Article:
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Latvia Beat the Odds—But the Battle Is Far From Over

Latvia, a nation of about 2.2 million people bordering the Baltic Sea, went through the most extreme boom-bust cycle of the emerging market countries of Europe, and was among the first to ask for financial assistance from the international community.

Back in the dark days of December 2008, many doubted that Latvia—which joined the European Union in 2004 together with its Baltic neighbors Estonia and Lithuania—would be able to stick to the tough economic program it had just agreed with the IMF and the European Union. But it did. Against the odds, it successfully completed its IMF-supported program in December 2011.

Over the past three years, I have worked closely with the Latvian authorities in my capacity as IMF mission chief. Worked with them—but learnt from them too.

A successful comeback

Today, Latvia is one of the fastest growing economies in the European Union. Real GDP grew by 5½ percent in 2011, and is now projected to expand by 3½ percent in 2012, a number that possibly will come out even higher.

Latvia has also successfully returned to international capital markets. It has issued two eurobonds since mid-2011, and is now rated at investment grade. The turnaround has been incredible.

Of course, there is more to be done. It’s no longer “Mission Impossible”—but it’s also too soon to say “Mission Accomplished.” Latvia is still one of the poorest and most unequal countries in the EU, and unemployment remains unacceptably high at more than 15 percent. There has been considerable migration. Some estimates suggest as many as 200,000 people (just under one tenth of the population)—mainly the young and educated—have left Latvia over the past decade for opportunities elsewhere.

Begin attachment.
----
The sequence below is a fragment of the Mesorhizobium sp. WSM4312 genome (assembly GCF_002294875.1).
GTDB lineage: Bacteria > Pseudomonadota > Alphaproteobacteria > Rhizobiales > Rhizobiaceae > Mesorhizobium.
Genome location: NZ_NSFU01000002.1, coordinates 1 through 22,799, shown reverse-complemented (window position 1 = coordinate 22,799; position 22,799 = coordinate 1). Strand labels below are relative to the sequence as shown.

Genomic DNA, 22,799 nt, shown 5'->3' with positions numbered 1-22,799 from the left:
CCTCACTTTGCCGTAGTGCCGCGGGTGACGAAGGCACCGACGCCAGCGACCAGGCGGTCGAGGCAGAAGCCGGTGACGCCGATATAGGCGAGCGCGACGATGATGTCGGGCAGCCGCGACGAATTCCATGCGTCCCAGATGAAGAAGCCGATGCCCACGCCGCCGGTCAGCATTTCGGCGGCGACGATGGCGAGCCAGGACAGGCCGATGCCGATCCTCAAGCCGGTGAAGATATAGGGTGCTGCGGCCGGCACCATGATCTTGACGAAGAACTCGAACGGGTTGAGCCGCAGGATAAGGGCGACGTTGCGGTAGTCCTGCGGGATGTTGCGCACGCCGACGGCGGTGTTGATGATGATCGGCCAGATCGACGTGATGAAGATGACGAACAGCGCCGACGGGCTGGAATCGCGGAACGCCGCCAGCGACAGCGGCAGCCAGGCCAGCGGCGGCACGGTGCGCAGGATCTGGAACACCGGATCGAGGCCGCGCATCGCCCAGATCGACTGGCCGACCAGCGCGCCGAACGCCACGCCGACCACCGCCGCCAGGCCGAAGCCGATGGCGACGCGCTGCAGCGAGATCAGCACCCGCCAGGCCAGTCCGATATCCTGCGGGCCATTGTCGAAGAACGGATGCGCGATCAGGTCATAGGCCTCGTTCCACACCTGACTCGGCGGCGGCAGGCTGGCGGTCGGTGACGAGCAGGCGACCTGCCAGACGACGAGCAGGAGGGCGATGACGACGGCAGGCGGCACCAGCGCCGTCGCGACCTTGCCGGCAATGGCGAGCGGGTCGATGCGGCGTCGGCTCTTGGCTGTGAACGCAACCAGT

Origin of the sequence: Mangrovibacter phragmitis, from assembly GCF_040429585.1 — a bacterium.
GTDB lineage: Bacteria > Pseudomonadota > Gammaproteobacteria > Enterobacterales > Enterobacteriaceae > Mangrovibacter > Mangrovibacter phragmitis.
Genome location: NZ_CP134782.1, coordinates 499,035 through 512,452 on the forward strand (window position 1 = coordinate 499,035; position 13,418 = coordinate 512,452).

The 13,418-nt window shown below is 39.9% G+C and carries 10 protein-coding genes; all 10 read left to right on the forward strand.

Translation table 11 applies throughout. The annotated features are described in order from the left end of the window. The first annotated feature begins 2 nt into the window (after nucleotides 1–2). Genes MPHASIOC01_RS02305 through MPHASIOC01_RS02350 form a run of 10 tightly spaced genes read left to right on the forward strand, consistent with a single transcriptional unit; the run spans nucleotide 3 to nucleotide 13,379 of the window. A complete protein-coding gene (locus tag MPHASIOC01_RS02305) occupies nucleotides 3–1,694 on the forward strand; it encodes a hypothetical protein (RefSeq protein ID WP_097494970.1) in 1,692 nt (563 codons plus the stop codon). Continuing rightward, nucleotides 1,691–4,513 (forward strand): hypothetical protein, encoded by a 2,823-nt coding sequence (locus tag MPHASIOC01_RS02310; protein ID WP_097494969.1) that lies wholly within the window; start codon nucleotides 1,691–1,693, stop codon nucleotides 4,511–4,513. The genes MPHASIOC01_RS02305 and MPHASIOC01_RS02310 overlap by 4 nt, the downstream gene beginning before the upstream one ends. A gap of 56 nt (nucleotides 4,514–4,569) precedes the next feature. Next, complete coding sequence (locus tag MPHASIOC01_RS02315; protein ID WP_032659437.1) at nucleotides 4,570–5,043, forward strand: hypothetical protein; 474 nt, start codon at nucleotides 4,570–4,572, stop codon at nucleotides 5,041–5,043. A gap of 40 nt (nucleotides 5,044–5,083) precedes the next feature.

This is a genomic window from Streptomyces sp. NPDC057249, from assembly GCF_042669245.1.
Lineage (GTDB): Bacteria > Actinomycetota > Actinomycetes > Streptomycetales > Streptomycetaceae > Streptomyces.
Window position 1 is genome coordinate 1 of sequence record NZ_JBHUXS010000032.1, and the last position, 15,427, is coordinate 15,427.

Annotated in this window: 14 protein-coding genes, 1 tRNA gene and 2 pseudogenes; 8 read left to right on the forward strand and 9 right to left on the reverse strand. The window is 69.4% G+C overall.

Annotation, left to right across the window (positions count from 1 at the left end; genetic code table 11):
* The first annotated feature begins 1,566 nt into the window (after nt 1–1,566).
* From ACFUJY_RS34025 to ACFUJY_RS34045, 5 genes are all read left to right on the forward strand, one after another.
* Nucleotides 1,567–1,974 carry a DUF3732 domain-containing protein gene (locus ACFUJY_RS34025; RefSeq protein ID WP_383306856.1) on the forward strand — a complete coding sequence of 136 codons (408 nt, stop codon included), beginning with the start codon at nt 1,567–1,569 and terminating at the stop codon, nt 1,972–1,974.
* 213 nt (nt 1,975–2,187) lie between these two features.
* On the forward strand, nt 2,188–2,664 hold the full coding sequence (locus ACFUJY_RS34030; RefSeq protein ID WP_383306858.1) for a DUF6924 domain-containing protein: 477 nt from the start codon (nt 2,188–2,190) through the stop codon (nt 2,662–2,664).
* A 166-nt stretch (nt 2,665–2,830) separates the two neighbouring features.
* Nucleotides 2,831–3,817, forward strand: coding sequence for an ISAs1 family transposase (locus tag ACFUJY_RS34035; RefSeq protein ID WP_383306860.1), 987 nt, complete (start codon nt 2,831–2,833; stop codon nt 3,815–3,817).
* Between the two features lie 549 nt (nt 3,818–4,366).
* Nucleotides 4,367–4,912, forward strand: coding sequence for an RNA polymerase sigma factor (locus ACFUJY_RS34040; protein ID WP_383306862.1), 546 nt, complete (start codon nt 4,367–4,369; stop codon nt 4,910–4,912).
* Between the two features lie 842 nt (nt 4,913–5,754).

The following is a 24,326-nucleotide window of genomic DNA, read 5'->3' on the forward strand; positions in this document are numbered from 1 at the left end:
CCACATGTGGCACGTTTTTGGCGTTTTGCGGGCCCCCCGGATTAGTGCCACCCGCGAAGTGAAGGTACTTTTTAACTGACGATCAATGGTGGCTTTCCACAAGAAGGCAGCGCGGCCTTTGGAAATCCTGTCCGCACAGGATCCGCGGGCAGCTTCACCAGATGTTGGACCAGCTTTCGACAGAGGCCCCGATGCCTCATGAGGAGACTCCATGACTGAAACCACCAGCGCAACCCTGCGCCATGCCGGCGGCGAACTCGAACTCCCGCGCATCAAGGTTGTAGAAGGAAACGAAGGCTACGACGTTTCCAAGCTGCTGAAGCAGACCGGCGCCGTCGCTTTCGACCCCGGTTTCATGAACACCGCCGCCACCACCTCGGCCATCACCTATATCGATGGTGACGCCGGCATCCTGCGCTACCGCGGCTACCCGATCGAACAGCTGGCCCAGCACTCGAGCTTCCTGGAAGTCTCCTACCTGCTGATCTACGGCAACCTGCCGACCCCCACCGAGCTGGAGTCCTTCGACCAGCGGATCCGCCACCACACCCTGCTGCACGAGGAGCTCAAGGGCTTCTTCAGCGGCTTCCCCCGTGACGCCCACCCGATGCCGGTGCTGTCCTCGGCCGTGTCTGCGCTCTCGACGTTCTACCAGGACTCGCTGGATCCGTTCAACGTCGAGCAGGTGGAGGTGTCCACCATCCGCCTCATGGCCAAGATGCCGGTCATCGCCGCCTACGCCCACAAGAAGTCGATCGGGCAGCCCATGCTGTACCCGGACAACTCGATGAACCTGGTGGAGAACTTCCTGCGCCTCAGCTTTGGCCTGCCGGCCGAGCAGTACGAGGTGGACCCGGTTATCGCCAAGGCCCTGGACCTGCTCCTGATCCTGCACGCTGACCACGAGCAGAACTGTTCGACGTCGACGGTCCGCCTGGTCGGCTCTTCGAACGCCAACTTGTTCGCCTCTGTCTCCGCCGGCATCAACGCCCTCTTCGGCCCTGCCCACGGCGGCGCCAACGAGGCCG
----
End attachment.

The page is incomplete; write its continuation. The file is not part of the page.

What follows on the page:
So what are the remaining challenges? I see three main ones:

  • Meeting the criteria for joining the euro in 2014
  • Staying competitive within the eurozone
  • Developing a strategy to make growth more inclusive.

Meeting the criteria and joining the euro

From the start, adopting the euro was the program’s exit strategy. This gave economic policy a strong anchor, and helped the government stick to the program. Adopting the euro would:

  • remove exchange rate risk—particularly for borrowers (90 percent of loans are currently denominated in foreign currency)
  • reduce interest rates for both the public and private sector
  • increase Latvia’s integration into the single market

It’s true that the euro now faces new uncertainties—ones that, it’s fair to say,  we hadn’t anticipated when the program was drawn up. But these uncertainties only make it more important for Latvia to stick to its record of fiscal discipline so that its economy can continue to flourish.

Adopting the euro of course also implies challenges, just like under the fixed exchange rate. While Latvia’s recent record shows it is ready to adjust within a currency union, it will need to focus on continuing to improve its competitiveness. This brings me to what I see as the second main challenge.